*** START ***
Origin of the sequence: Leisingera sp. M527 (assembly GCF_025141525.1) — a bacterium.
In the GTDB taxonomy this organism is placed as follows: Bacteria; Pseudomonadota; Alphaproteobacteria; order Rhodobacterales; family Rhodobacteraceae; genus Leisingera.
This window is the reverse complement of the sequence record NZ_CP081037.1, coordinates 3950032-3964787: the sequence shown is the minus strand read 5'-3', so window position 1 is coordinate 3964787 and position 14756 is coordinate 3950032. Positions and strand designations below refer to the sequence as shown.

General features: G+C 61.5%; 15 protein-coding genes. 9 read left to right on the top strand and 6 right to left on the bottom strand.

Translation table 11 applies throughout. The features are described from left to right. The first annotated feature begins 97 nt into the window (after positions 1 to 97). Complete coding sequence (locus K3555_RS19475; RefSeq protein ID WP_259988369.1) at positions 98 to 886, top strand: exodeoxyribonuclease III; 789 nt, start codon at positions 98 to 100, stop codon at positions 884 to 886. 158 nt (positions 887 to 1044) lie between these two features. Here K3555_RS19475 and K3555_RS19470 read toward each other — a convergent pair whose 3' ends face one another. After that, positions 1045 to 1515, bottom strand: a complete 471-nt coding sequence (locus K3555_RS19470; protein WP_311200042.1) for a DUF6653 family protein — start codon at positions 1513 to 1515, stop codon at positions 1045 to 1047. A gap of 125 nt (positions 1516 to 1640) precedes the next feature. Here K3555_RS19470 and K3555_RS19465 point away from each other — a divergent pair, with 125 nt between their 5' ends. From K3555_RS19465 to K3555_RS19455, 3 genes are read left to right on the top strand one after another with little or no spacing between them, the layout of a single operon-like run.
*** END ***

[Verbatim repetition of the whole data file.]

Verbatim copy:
Origin of the sequence: Leisingera sp. M527 (assembly GCF_025141525.1) — a bacterium.
In the GTDB taxonomy this organism is placed as follows: Bacteria; Pseudomonadota; Alphaproteobacteria; order Rhodobacterales; family Rhodobacteraceae; genus Leisingera.
This window is the reverse complement of the sequence record NZ_CP081037.1, coordinates 3950032-3964787: the sequence shown is the minus strand read 5'-3', so window position 1 is coordinate 3964787 and position 14756 is coordinate 3950032. Positions and strand designations below refer to the sequence as shown.

General features: G+C 61.5%; 15 protein-coding genes. 9 read left to right on the top strand and 6 right to left on the bottom strand.

Translation table 11 applies throughout. The features are described from left to right. The first annotated feature begins 97 nt into the window (after positions 1 to 97). Complete coding sequence (locus K3555_RS19475; RefSeq protein ID WP_259988369.1) at positions 98 to 886, top strand: exodeoxyribonuclease III; 789 nt, start codon at positions 98 to 100, stop codon at positions 884 to 886. 158 nt (positions 887 to 1044) lie between these two features. Here K3555_RS19475 and K3555_RS19470 read toward each other — a convergent pair whose 3' ends face one another. After that, positions 1045 to 1515, bottom strand: a complete 471-nt coding sequence (locus K3555_RS19470; protein WP_311200042.1) for a DUF6653 family protein — start codon at positions 1513 to 1515, stop codon at positions 1045 to 1047. A gap of 125 nt (positions 1516 to 1640) precedes the next feature. Here K3555_RS19470 and K3555_RS19465 point away from each other — a divergent pair, with 125 nt between their 5' ends. From K3555_RS19465 to K3555_RS19455, 3 genes are read left to right on the top strand one after another with little or no spacing between them, the layout of a single operon-like run.